Modern rulers like to claim the moral "high ground" by bypassing all that simple, adequate and devastating logic and pointing instead to their supposed role in helping those unable to help themselves. Is it not moral and compassionate, they plead, that the unfortunate should be assisted? At the expense of the wealthy? As an entitlement? Hence Bush-I's famous remark at his Inaugural about a "kinder, gentler" society.
The appeal here springs from the view that morality has to do with sacrifice. The rich "ought" to sacrifice some of their property, to assist the poor (and if they don't, the rulers will force them to do so.) The basis for this lies, again, in Christian ethics; specifically in John 15:13, "Greater love hath no man than this: that he lay down his life for his friends." That's a verse often quoted on war memorials, to convey the fiction that the victims of government wars volunteered to die in place of their friends, even though they frequently didn't volunteer and were actually dying for their government, which is never anybody's friend.
This idea that morality centers on self-sacrifice is riddled with inconsistency. First, if moral goodness can be achieved only by sacrificing oneself to others, once those "others" are restored so that there are none left, moral goodness would become impossible. Morality, therefore, could exist only if there was a constant stream of people needing sacrifices by someone else! Second, the (say) half of humanity in need of such assistance would be for ever condemned not to be morally good; ie, the poor and needy would have to be defined as evil. That would mean that "goodness" is necessarily promoting "badness" and so the entire system becomes self-defeating and contradictory. It is truly amazing that the equation of self-sacrifice and high morality has had such a long run. High time to deep-six it.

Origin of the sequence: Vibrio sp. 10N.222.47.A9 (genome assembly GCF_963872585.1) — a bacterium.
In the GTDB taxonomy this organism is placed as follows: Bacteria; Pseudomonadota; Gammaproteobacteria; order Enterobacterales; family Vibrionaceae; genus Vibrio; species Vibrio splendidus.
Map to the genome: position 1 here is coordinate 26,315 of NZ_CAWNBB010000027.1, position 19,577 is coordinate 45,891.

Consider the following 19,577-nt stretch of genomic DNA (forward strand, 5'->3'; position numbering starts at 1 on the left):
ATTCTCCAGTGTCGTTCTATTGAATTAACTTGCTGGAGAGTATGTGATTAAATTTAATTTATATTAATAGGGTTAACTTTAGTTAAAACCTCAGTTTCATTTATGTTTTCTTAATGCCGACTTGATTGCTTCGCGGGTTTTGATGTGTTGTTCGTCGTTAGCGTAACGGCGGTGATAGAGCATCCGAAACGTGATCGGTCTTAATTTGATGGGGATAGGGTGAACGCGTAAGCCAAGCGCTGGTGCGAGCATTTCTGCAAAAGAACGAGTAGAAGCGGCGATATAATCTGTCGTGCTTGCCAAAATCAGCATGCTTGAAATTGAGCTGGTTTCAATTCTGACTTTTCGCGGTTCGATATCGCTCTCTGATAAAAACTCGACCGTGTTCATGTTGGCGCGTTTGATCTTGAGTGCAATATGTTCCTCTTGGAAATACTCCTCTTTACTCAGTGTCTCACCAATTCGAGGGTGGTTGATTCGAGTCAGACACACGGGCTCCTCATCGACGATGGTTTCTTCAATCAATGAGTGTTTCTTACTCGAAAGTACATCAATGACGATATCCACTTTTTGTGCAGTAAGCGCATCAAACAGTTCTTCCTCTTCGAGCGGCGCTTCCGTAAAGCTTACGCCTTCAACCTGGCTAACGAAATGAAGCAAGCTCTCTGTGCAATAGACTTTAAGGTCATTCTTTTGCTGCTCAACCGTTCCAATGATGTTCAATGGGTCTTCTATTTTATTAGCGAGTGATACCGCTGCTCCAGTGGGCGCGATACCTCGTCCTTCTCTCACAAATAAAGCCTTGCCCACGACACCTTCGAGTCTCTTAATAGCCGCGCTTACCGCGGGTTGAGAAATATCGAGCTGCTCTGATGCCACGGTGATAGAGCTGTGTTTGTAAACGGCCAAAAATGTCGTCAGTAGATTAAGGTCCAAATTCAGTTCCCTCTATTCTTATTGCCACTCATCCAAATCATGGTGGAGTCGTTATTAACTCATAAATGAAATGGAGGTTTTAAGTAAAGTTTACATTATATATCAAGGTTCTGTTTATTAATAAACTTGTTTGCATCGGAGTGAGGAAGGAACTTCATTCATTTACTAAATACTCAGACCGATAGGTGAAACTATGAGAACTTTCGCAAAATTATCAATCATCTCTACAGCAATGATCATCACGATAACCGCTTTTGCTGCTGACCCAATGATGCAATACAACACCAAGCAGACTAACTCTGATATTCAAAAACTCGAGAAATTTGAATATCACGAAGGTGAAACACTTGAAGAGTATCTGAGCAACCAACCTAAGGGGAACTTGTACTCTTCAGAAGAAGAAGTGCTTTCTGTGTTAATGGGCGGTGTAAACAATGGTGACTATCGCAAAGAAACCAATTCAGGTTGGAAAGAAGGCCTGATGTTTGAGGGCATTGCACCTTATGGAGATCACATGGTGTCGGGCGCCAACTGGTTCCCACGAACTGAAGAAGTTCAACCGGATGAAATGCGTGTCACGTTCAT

In contrast there is what Ayn Rand called "the virtue of selfishness" - though I wish she had named it the virtue of self-sufficiency. To look after one's own needs first and foremost is highly ethical, for it removes all suggestion that someone else carries any obligation to do the job instead. The residual few who are unable to do that are then properly open to help by generous and able people who will choose do so with no compulsion at all.
Occasionally, government people tell the truth; and nobody told the truth about rulers' morality more accurately than Robespierre, in 1794: "the attribute of popular government in revolution is at one and the same time virtue and terror; virtue without which terror is fatal, terror without which virtue is impotent." In their book, force and good ethics go together; in ours, force is incompatible with good ethics. These can not be reconciled; they are utterly opposed. If any reader happens to be employed by government, please quit. TinyURL.com/QuitGov shows more.